They say that our society has gotten more tolerant of indecency in recent years, and I tend to agree. Please allow me to share several hundred examples.
The greatest proof of our failure as a society is that we tolerate the existence of TV commercials about cartoon bears wiping their butts. Any future civilization looking back on ours will see these commercials and think, “Oh, this must have been right before society collapsed entirely.” Modern archeologists show what ancient Greece and Rome were like at the end by pointing out sculptures and engravings of decadent orgies; future archeologists will see our animated butt-wiping bears as our low-water mark.
I understand the problems faced by Charmin and the other toilet paper manufacturers. Their product is used to remove feces residue from the skin surrounding our anuses. They call it “bathroom tissue,” and it does have other uses. But the main thing — its raison d’etre — is for wiping our rear ends after we defecate. That is a difficult thing to advertise.
But I have good news, Charmin. You don’t HAVE to advertise it! It is not mandatory that commercials for hygiene products graphically spell out what they are for! That is why we have euphemisms and symbols.
For example, we know that the liquid being absorbed by Pampers won’t actually be a cheerful blue color, as depicted in the commercials. Pampers is not trying to suggest that this particular brand of diaper is not only absorbent but will also change the color of your baby’s urine (although that would be neat). By the same token, Charmin doesn’t need to tell us what toilet paper is for. Anyone who has a butt knows what toilet paper is for, and anyone who doesn’t already use it regularly won’t be persuaded to start just because they’ve seen it demonstrated by cartoon forest animals.
Surely there are few people, if any, who are not at least slightly repulsed by these commercials. So why do we allow them to exist? Why have we, as a society, not risen up and rejected them? “That will be quite enough, Charmin!” is what we ought to be saying. “We will not permit you to continue producing commercials along these lines! If necessary, we will physically prevent you from making them.” Yet instead we continue to turn a blind eye, because we lack the collective will as a society to stamp out terrible things that everyone hates.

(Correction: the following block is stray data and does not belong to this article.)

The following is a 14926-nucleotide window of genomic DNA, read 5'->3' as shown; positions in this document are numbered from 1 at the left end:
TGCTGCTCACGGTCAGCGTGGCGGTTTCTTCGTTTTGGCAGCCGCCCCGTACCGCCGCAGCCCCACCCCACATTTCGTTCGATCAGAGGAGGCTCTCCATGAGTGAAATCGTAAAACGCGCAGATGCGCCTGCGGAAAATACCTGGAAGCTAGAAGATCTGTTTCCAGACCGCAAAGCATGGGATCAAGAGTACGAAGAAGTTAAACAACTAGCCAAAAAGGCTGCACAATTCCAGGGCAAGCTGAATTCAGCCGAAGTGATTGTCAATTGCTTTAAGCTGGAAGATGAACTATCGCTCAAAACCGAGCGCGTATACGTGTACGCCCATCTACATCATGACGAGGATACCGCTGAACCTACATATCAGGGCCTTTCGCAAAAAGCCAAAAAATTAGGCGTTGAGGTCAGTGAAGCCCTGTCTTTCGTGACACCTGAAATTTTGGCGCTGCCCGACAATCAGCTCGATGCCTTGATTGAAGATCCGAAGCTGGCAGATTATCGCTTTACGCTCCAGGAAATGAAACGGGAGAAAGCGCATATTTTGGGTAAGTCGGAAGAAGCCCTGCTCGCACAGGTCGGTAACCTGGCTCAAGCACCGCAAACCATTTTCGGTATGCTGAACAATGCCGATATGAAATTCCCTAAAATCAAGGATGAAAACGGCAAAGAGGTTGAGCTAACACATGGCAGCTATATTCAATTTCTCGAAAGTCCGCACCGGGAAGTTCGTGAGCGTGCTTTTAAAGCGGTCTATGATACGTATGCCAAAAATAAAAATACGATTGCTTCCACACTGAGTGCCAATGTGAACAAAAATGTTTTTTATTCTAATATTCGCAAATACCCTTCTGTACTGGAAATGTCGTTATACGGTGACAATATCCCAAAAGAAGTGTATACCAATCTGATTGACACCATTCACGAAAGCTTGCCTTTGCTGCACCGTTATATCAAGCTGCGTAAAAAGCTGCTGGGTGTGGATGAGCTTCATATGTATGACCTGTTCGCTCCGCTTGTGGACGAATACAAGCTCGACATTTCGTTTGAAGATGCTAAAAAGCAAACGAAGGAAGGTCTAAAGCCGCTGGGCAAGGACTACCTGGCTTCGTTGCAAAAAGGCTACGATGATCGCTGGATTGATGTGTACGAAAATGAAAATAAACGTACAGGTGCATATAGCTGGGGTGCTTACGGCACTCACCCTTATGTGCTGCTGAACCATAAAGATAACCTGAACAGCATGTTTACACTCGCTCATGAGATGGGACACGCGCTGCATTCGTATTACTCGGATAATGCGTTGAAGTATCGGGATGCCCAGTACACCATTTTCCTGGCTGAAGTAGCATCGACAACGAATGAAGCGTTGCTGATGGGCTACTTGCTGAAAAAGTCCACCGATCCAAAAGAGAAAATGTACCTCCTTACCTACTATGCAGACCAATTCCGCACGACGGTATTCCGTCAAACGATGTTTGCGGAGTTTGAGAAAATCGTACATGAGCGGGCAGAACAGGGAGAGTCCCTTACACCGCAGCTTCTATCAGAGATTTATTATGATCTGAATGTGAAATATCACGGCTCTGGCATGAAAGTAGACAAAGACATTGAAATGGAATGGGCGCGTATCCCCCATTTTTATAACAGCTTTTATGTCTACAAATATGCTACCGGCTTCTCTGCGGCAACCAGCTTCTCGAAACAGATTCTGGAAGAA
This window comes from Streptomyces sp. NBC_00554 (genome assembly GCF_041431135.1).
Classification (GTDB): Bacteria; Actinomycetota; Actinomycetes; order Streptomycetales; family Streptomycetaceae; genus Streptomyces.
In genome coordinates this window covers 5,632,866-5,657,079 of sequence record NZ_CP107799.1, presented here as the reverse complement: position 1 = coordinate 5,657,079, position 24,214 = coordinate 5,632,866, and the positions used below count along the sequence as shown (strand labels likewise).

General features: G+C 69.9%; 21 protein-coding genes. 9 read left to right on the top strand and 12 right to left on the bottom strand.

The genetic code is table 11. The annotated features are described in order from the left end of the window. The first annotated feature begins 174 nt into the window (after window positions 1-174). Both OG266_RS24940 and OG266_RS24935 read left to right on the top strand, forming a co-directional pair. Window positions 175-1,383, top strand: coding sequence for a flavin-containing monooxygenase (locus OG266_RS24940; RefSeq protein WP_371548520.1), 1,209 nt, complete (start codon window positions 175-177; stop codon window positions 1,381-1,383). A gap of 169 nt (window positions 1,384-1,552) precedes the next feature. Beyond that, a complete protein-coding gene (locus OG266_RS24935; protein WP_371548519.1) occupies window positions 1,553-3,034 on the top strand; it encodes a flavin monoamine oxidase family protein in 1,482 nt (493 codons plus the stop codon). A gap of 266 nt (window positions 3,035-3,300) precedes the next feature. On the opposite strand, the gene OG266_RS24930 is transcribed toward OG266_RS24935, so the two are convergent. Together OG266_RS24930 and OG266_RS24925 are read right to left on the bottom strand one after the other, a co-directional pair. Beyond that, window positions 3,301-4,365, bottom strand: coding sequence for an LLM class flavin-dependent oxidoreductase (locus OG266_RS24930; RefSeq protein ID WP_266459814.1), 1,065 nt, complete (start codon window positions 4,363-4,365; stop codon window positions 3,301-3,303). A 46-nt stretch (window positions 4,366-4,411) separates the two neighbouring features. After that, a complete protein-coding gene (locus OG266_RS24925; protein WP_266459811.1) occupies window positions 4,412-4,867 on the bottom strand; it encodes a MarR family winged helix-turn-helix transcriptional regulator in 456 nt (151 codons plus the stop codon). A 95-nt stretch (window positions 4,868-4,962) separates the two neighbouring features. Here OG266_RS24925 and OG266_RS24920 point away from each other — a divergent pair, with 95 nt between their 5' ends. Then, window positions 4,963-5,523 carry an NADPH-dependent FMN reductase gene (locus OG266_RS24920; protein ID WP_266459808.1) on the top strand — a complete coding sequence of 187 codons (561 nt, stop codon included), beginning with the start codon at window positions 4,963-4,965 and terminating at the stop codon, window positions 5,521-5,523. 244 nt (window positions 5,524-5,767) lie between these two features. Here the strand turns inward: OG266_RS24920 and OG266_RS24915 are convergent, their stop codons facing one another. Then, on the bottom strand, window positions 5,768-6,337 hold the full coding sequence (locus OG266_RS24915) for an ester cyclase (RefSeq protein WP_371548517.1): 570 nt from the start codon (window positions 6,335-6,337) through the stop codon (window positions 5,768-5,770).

Another bad omen for mankind’s future: signs that say “NO SHIRT, NO SHOES, NO SERVICE.” The fact that this even has to be spelled out is a symptom of our civilization’s rapid decay. OF COURSE you can’t come into this store barefoot or topless. It’s a store and you are not dressed. Why would you think you COULD go into a place of business bare-chested? Is this place of business located on or immediately next to a beach? Are you a filthy Appalachian child? Are you a kidnapping victim who has just fled your abductor? No? Then you wear shoes and a shirt when you enter a public emporium to engage in commerce. It’s just what people do.
Yet apparently this is not obvious to all people, or else those signs wouldn’t be necessary. You don’t see signs that read “PLEASE DO NOT VOMIT ON MERCHANDISE” or “NO UNMUZZLED PET BEARS ALLOWED,” because it would never occur to most people to violate those social norms. The number of people who need to be reminded to clothe themselves before going shopping is evidently great enough to warrant specific injunctions. How do we permit such people to live among us? Every person who doesn’t feel humiliation at the very idea of entering a store without a shirt on is a person whom we, as a society, have failed to educate. Somehow this very basic value — the value of wearing clothes when you go out in public — has not been instilled in such persons.
I believe future generations will also judge us harshly when they learn that we spent a combined total of nearly $200 million to make not one but two “Ghost Rider” movies. These featured Nicolas Cage as a cursed superhero who rides a motorcycle while his head is on fire. The first expensive “Ghost Rider” movie was bad, and everyone figured they wouldn’t make a sequel. But then they made an expensive sequel anyway, and it was also bad. They made the same expensive bad movie twice.
Future historians will wonder: Were there no worthier works of art or entertainment to spend all that time and money on? Were there no poor among us, no starving people, no diseases left to be cured? I mean, one expensive bad movie, sure. It happens. An expensive bad movie followed by the same expensive bad movie again? That’s just reckless. And we, the human race, allowed it. The people responsible for it walk freely among us, uncondemned. What does that say about us? It says we are too permissive. As a society, we’d better get our butts in gear before we’re wiped out altogether.